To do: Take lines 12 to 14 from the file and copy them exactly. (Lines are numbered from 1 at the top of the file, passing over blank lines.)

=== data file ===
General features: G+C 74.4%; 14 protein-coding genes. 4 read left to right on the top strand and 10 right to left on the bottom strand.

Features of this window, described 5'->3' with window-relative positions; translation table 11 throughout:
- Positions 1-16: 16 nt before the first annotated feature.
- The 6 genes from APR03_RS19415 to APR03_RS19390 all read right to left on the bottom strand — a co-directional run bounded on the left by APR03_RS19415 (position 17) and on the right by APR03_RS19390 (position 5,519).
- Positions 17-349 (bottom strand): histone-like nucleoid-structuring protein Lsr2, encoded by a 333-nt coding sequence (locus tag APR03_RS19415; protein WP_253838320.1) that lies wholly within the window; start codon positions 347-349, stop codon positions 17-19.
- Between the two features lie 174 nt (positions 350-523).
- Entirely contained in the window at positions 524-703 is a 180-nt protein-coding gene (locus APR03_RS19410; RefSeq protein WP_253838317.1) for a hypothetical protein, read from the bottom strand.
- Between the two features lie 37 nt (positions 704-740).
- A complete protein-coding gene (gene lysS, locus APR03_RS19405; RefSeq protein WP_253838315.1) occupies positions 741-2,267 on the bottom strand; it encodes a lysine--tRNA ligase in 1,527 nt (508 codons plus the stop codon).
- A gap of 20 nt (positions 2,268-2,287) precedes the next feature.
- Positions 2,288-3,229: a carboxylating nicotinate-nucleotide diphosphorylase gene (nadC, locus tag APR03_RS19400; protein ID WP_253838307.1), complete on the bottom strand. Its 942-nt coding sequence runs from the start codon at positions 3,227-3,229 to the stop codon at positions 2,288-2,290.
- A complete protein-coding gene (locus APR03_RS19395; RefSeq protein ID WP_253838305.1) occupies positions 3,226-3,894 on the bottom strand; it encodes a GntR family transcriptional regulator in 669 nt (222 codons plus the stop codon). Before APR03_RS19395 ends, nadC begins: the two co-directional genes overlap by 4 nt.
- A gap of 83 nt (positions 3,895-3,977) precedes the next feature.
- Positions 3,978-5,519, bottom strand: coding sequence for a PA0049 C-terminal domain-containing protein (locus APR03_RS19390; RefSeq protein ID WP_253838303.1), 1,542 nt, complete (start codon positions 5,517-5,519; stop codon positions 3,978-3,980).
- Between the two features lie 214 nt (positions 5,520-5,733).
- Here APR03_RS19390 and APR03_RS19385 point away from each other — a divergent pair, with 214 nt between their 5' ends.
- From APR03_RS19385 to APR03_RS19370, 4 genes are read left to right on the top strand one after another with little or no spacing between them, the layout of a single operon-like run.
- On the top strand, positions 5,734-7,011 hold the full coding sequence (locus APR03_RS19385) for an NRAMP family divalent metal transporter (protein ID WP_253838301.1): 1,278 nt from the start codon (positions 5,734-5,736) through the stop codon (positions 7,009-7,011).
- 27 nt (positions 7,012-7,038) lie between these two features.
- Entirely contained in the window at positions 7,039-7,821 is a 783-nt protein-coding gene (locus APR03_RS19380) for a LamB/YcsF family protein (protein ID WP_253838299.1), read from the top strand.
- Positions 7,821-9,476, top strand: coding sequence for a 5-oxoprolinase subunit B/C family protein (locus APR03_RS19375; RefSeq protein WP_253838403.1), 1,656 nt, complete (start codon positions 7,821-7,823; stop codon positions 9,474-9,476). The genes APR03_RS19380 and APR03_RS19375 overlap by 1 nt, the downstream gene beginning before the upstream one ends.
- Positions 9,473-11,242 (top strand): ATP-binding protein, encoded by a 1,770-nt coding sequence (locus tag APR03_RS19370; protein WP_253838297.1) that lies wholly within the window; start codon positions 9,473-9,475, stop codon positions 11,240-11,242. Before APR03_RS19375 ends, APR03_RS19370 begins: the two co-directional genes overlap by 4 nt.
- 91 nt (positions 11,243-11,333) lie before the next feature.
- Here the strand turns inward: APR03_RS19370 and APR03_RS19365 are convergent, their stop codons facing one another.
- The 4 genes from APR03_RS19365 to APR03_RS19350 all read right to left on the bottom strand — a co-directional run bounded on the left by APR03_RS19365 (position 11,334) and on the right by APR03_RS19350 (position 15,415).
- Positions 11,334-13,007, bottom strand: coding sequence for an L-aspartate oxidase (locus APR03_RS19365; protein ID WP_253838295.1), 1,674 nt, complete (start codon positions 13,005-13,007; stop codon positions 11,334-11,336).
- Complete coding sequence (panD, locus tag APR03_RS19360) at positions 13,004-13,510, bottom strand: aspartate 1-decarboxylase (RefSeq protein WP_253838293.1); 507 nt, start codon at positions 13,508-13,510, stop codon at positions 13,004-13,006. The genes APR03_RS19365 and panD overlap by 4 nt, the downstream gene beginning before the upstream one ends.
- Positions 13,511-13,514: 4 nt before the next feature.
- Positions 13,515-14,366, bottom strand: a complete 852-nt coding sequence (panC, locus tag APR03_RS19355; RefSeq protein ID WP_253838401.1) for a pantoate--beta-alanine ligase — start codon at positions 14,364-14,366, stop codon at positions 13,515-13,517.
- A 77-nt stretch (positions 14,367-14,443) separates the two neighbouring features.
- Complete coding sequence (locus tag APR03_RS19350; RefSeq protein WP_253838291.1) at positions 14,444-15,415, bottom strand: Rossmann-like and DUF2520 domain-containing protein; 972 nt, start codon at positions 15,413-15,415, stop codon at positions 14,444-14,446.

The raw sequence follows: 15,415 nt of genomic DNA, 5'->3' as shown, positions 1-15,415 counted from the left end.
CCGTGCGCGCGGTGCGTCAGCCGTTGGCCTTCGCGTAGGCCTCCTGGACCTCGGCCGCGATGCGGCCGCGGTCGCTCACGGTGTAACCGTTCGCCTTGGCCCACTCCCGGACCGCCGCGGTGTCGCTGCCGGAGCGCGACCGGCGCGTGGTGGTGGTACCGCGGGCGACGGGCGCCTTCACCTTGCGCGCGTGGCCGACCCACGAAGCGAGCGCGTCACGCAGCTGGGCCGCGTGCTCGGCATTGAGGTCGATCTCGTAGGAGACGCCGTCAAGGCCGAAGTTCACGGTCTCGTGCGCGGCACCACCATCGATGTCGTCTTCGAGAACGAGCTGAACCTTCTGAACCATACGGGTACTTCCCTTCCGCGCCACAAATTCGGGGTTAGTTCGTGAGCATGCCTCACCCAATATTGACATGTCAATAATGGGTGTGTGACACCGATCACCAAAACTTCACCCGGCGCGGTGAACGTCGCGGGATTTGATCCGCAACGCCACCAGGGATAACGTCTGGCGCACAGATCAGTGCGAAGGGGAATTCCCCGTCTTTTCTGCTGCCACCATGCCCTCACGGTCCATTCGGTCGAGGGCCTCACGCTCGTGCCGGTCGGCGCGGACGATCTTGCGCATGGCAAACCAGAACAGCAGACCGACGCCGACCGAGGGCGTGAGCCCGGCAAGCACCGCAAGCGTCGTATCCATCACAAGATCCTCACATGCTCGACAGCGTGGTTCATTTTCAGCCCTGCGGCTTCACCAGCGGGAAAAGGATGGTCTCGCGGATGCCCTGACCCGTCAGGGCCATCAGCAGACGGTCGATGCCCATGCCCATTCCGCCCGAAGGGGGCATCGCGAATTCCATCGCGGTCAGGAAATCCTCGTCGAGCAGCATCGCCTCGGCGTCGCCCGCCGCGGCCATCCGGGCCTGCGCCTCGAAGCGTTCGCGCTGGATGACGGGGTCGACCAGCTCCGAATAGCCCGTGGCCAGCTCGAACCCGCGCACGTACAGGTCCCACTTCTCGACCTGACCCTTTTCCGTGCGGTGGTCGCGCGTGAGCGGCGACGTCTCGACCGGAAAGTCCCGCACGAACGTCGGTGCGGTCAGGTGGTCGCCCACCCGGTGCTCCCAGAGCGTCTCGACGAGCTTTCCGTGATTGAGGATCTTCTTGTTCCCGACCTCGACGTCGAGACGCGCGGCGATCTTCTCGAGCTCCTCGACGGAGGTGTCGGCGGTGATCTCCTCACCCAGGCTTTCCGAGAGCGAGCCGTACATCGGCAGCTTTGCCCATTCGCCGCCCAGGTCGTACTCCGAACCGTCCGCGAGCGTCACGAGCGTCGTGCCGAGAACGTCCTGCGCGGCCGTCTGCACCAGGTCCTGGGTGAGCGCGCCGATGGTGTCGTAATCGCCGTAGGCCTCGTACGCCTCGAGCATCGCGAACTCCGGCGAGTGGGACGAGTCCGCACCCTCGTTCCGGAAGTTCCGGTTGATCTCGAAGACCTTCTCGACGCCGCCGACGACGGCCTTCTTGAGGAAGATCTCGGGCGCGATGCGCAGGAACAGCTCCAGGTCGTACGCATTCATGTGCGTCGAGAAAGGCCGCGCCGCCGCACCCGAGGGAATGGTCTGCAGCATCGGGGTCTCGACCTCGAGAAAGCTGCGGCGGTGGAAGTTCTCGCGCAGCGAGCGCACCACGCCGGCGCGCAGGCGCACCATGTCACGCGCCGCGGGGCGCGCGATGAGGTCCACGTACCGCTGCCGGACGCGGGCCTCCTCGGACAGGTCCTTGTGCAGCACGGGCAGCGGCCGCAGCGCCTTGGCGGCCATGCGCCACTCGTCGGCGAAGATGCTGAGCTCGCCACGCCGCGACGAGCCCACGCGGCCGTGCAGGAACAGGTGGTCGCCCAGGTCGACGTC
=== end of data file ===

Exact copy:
- A complete protein-coding gene (locus APR03_RS19395; RefSeq protein ID WP_253838305.1) occupies positions 3,226-3,894 on the bottom strand; it encodes a GntR family transcriptional regulator in 669 nt (222 codons plus the stop codon). Before APR03_RS19395 ends, nadC begins: the two co-directional genes overlap by 4 nt.
- A gap of 83 nt (positions 3,895-3,977) precedes the next feature.
- Positions 3,978-5,519, bottom strand: coding sequence for a PA0049 C-terminal domain-containing protein (locus APR03_RS19390; RefSeq protein ID WP_253838303.1), 1,542 nt, complete (start codon positions 5,517-5,519; stop codon positions 3,978-3,980).